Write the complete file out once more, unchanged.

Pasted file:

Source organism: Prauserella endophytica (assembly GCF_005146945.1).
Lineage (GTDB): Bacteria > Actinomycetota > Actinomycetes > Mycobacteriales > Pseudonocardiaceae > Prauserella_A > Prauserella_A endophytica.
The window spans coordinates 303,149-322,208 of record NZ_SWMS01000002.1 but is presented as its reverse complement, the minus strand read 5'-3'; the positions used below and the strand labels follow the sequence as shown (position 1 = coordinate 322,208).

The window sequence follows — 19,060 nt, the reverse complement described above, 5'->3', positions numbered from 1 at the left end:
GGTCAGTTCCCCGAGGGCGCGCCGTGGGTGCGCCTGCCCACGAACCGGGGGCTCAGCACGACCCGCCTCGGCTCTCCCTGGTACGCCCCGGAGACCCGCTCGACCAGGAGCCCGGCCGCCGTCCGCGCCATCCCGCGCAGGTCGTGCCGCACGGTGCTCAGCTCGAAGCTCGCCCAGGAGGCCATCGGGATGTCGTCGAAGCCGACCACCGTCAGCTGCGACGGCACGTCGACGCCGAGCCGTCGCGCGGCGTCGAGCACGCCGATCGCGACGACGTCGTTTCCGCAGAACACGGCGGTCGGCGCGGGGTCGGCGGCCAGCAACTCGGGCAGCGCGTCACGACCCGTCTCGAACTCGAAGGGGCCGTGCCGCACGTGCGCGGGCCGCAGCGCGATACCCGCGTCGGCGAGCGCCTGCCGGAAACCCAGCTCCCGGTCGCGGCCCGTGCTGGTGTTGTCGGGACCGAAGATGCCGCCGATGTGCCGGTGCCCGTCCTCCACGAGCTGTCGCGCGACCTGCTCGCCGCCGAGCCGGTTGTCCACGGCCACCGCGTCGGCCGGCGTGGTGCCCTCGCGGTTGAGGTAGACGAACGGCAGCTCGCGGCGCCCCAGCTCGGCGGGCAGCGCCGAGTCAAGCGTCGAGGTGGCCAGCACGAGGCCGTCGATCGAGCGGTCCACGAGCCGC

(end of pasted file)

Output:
Source organism: Prauserella endophytica (assembly GCF_005146945.1).
Lineage (GTDB): Bacteria > Actinomycetota > Actinomycetes > Mycobacteriales > Pseudonocardiaceae > Prauserella_A > Prauserella_A endophytica.
The window spans coordinates 303,149-322,208 of record NZ_SWMS01000002.1 but is presented as its reverse complement, the minus strand read 5'-3'; the positions used below and the strand labels follow the sequence as shown (position 1 = coordinate 322,208).

The window sequence follows — 19,060 nt, the reverse complement described above, 5'->3', positions numbered from 1 at the left end:
GGTCAGTTCCCCGAGGGCGCGCCGTGGGTGCGCCTGCCCACGAACCGGGGGCTCAGCACGACCCGCCTCGGCTCTCCCTGGTACGCCCCGGAGACCCGCTCGACCAGGAGCCCGGCCGCCGTCCGCGCCATCCCGCGCAGGTCGTGCCGCACGGTGCTCAGCTCGAAGCTCGCCCAGGAGGCCATCGGGATGTCGTCGAAGCCGACCACCGTCAGCTGCGACGGCACGTCGACGCCGAGCCGTCGCGCGGCGTCGAGCACGCCGATCGCGACGACGTCGTTTCCGCAGAACACGGCGGTCGGCGCGGGGTCGGCGGCCAGCAACTCGGGCAGCGCGTCACGACCCGTCTCGAACTCGAAGGGGCCGTGCCGCACGTGCGCGGGCCGCAGCGCGATACCCGCGTCGGCGAGCGCCTGCCGGAAACCCAGCTCCCGGTCGCGGCCCGTGCTGGTGTTGTCGGGACCGAAGATGCCGCCGATGTGCCGGTGCCCGTCCTCCACGAGCTGTCGCGCGACCTGCTCGCCGCCGAGCCGGTTGTCCACGGCCACCGCGTCGGCCGGCGTGGTGCCCTCGCGGTTGAGGTAGACGAACGGCAGCTCGCGGCGCCCCAGCTCGGCGGGCAGCGCCGAGTCAAGCGTCGAGGTGGCCAGCACGAGGCCGTCGATCGAGCGGTCCACGAGCCGC